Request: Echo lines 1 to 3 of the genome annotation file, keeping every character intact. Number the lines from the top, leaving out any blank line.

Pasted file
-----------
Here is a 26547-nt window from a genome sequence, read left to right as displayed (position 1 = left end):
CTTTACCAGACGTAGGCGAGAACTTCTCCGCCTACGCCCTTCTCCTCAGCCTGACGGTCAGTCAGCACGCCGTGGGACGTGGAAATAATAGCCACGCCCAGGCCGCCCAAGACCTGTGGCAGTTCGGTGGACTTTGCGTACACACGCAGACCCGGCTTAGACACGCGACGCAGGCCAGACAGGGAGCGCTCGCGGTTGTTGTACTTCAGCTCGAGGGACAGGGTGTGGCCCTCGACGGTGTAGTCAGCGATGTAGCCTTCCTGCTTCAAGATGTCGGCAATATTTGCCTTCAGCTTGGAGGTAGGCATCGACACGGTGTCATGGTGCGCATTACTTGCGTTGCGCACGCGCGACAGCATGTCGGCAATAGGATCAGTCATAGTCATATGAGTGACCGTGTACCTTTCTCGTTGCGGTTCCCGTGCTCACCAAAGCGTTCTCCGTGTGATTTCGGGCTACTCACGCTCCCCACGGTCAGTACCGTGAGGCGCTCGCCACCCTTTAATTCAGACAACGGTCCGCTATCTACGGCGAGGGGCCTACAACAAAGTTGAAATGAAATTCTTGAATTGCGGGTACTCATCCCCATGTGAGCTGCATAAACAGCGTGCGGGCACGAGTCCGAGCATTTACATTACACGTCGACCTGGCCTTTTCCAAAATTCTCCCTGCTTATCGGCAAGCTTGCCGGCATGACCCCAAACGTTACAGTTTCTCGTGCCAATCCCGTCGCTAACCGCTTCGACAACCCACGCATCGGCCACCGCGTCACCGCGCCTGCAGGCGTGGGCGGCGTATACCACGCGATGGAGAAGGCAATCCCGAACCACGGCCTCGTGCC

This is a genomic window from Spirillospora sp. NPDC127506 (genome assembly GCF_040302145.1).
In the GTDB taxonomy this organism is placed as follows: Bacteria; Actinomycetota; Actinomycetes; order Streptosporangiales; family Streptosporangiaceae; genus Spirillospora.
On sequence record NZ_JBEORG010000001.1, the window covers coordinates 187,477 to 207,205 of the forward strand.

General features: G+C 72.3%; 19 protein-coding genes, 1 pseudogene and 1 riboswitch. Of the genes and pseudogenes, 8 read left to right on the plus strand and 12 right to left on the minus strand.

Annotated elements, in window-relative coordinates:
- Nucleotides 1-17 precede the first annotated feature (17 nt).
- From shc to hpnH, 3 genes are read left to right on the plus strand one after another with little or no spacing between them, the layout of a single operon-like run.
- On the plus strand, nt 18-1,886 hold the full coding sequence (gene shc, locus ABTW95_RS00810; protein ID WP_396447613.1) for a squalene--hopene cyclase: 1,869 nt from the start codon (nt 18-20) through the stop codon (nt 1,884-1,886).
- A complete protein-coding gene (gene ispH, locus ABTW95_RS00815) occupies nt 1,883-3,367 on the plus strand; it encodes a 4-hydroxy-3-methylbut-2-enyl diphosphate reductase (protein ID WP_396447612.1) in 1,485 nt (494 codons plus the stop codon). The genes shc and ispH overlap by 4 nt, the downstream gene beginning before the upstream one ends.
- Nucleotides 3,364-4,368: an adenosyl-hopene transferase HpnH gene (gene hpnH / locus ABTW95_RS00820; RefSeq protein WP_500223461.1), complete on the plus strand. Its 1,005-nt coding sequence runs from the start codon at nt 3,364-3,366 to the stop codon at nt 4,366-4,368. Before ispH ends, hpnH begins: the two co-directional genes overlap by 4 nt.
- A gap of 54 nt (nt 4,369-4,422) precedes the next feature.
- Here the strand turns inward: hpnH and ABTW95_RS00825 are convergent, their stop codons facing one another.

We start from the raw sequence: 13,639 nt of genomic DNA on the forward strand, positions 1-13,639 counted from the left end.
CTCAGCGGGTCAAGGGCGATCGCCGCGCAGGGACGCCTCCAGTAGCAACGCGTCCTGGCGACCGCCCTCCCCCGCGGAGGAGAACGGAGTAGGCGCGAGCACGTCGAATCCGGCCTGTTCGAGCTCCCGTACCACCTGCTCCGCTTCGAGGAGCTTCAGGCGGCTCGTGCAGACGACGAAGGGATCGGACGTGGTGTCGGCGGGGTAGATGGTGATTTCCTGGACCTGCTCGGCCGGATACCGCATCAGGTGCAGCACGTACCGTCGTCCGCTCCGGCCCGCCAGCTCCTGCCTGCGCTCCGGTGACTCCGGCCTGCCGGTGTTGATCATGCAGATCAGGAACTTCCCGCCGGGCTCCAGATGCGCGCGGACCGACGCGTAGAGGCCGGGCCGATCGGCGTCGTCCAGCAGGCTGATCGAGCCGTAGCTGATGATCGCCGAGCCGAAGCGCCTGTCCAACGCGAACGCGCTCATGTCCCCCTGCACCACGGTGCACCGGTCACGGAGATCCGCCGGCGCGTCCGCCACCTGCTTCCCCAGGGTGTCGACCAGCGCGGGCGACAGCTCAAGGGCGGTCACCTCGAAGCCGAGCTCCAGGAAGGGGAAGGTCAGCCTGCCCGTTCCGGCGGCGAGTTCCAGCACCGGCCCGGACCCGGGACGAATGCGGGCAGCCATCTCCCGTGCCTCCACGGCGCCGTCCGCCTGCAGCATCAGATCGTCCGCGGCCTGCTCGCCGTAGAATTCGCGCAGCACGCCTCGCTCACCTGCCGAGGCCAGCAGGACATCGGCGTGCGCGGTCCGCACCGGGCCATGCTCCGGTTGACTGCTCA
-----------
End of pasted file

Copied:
Here is a 26547-nt window from a genome sequence, read left to right as displayed (position 1 = left end):
CTTTACCAGACGTAGGCGAGAACTTCTCCGCCTACGCCCTTCTCCTCAGCCTGACGGTCAGTCAGCACGCCGTGGGACGTGGAAATAATAGCCACGCCCAGGCCGCCCAAGACCTGTGGCAGTTCGGTGGACTTTGCGTACACACGCAGACCCGGCTTAGACACGCGACGCAGGCCAGACAGGGAGCGCTCGCGGTTGTTGTACTTCAGCTCGAGGGACAGGGTGTGGCCCTCGACGGTGTAGTCAGCGATGTAGCCTTCCTGCTTCAAGATGTCGGCAATATTTGCCTTCAGCTTGGAGGTAGGCATCGACACGGTGTCATGGTGCGCATTACTTGCGTTGCGCACGCGCGACAGCATGTCGGCAATAGGATCAGTCATAGTCATATGAGTGACCGTGTACCTTTCTCGTTGCGGTTCCCGTGCTCACCAAAGCGTTCTCCGTGTGATTTCGGGCTACTCACGCTCCCCACGGTCAGTACCGTGAGGCGCTCGCCACCCTTTAATTCAGACAACGGTCCGCTATCTACGGCGAGGGGCCTACAACAAAGTTGAAATGAAATTCTTGAATTGCGGGTACTCATCCCCATGTGAGCTGCATAAACAGCGTGCGGGCACGAGTCCGAGCATTTACATTACACGTCGACCTGGCCTTTTCCAAAATTCTCCCTGCTTATCGGCAAGCTTGCCGGCATGACCCCAAACGTTACAGTTTCTCGTGCCAATCCCGTCGCTAACCGCTTCGACAACCCACGCATCGGCCACCGCGTCACCGCGCCTGCAGGCGTGGGCGGCGTATACCACGCGATGGAGAAGGCAATCCCGAACCACGGCCTCGTGCC

This is a genomic window from Spirillospora sp. NPDC127506 (genome assembly GCF_040302145.1).